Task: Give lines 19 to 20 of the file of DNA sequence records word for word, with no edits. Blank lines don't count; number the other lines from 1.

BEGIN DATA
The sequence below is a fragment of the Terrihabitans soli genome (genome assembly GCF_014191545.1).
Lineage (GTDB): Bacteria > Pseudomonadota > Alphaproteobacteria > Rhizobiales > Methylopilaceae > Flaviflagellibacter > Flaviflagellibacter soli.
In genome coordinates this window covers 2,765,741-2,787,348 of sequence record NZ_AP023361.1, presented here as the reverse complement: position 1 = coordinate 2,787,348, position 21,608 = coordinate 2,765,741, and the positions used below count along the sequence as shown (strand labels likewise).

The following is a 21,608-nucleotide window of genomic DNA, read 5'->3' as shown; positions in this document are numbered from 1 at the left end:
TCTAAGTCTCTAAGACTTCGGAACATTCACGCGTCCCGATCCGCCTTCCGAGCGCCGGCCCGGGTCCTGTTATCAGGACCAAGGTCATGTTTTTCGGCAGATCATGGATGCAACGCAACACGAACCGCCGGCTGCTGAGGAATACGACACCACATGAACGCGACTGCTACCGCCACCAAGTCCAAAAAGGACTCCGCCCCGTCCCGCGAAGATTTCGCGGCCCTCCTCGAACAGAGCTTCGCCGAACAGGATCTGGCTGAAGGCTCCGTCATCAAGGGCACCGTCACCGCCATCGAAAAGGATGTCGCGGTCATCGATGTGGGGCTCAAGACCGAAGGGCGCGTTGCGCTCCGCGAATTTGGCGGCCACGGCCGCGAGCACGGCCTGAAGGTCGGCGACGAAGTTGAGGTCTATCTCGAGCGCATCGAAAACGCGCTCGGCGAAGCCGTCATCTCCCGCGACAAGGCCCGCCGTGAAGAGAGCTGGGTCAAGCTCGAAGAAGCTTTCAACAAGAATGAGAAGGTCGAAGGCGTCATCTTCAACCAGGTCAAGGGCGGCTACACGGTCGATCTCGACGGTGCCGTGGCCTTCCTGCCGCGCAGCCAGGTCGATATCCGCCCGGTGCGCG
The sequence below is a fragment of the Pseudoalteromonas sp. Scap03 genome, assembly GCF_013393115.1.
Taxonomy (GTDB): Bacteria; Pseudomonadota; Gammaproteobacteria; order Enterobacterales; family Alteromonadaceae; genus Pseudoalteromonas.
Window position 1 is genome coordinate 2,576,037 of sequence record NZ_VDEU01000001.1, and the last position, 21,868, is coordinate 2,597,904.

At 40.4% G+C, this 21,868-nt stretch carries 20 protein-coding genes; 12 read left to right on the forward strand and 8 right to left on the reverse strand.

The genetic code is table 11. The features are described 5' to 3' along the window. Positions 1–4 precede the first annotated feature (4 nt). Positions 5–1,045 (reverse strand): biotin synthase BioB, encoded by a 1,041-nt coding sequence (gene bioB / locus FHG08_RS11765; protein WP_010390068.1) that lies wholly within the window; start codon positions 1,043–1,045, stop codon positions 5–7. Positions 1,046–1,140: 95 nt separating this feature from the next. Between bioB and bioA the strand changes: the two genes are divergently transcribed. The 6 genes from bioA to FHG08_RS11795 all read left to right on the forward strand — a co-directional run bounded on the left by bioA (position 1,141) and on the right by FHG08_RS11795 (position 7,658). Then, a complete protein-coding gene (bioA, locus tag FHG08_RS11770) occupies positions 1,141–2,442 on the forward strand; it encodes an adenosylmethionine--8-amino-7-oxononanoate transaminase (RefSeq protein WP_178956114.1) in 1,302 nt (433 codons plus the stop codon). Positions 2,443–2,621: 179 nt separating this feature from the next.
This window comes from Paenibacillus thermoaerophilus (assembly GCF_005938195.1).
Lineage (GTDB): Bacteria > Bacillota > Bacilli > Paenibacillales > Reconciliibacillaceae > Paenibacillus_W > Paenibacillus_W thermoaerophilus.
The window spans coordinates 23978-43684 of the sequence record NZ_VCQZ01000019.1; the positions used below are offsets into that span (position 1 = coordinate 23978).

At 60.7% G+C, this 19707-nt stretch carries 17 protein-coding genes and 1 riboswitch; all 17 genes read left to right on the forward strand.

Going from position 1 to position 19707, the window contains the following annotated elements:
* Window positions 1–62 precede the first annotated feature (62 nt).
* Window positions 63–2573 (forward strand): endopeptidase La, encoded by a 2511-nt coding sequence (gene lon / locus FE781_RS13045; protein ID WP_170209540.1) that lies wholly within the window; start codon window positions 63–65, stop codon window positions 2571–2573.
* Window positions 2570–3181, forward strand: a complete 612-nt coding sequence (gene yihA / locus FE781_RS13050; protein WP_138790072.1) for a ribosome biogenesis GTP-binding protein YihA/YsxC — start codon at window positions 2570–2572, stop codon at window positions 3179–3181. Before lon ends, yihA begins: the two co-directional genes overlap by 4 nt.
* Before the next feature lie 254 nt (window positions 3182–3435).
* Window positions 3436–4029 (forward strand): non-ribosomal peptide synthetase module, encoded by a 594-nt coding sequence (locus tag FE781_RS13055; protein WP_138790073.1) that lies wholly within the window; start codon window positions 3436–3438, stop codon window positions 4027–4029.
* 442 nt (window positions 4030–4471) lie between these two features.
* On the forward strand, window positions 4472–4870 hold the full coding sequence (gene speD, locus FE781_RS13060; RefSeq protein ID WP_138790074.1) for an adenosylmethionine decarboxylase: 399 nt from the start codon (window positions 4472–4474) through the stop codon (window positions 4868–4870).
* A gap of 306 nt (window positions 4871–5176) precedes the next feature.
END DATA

* Before the next feature lie 254 nt (window positions 3182–3435).
* Window positions 3436–4029 (forward strand): non-ribosomal peptide synthetase module, encoded by a 594-nt coding sequence (locus tag FE781_RS13055; protein WP_138790073.1) that lies wholly within the window; start codon window positions 3436–3438, stop codon window positions 4027–4029.